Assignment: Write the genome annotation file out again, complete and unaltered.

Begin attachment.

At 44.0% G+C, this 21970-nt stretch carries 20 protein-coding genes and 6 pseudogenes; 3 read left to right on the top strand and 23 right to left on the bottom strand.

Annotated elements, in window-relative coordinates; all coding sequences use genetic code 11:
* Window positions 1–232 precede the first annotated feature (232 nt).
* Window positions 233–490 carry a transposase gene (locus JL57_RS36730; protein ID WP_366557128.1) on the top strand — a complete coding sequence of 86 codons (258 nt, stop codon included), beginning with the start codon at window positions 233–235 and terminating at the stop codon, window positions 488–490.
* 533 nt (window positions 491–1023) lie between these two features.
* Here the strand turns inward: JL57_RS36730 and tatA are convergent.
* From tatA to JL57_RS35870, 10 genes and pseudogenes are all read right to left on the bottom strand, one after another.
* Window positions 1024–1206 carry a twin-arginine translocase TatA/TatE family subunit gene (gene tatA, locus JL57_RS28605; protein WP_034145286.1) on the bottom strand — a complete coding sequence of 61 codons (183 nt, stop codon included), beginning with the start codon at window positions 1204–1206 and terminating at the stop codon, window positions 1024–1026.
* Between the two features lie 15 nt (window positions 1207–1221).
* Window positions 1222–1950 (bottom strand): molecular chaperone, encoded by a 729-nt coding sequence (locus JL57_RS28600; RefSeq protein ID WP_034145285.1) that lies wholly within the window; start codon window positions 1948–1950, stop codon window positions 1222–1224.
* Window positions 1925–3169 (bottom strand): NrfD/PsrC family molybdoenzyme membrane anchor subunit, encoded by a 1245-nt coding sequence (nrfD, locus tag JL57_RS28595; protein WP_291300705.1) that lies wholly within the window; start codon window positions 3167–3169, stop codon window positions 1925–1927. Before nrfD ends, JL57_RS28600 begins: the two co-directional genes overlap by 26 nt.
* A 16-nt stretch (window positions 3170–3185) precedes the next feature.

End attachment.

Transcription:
At 44.0% G+C, this 21970-nt stretch carries 20 protein-coding genes and 6 pseudogenes; 3 read left to right on the top strand and 23 right to left on the bottom strand.

Annotated elements, in window-relative coordinates; all coding sequences use genetic code 11:
* Window positions 1–232 precede the first annotated feature (232 nt).
* Window positions 233–490 carry a transposase gene (locus JL57_RS36730; protein ID WP_366557128.1) on the top strand — a complete coding sequence of 86 codons (258 nt, stop codon included), beginning with the start codon at window positions 233–235 and terminating at the stop codon, window positions 488–490.
* 533 nt (window positions 491–1023) lie between these two features.
* Here the strand turns inward: JL57_RS36730 and tatA are convergent.
* From tatA to JL57_RS35870, 10 genes and pseudogenes are all read right to left on the bottom strand, one after another.
* Window positions 1024–1206 carry a twin-arginine translocase TatA/TatE family subunit gene (gene tatA, locus JL57_RS28605; protein WP_034145286.1) on the bottom strand — a complete coding sequence of 61 codons (183 nt, stop codon included), beginning with the start codon at window positions 1204–1206 and terminating at the stop codon, window positions 1024–1026.
* Between the two features lie 15 nt (window positions 1207–1221).
* Window positions 1222–1950 (bottom strand): molecular chaperone, encoded by a 729-nt coding sequence (locus JL57_RS28600; RefSeq protein ID WP_034145285.1) that lies wholly within the window; start codon window positions 1948–1950, stop codon window positions 1222–1224.
* Window positions 1925–3169 (bottom strand): NrfD/PsrC family molybdoenzyme membrane anchor subunit, encoded by a 1245-nt coding sequence (nrfD, locus tag JL57_RS28595; protein WP_291300705.1) that lies wholly within the window; start codon window positions 3167–3169, stop codon window positions 1925–1927. Before nrfD ends, JL57_RS28600 begins: the two co-directional genes overlap by 26 nt.
* A 16-nt stretch (window positions 3170–3185) precedes the next feature.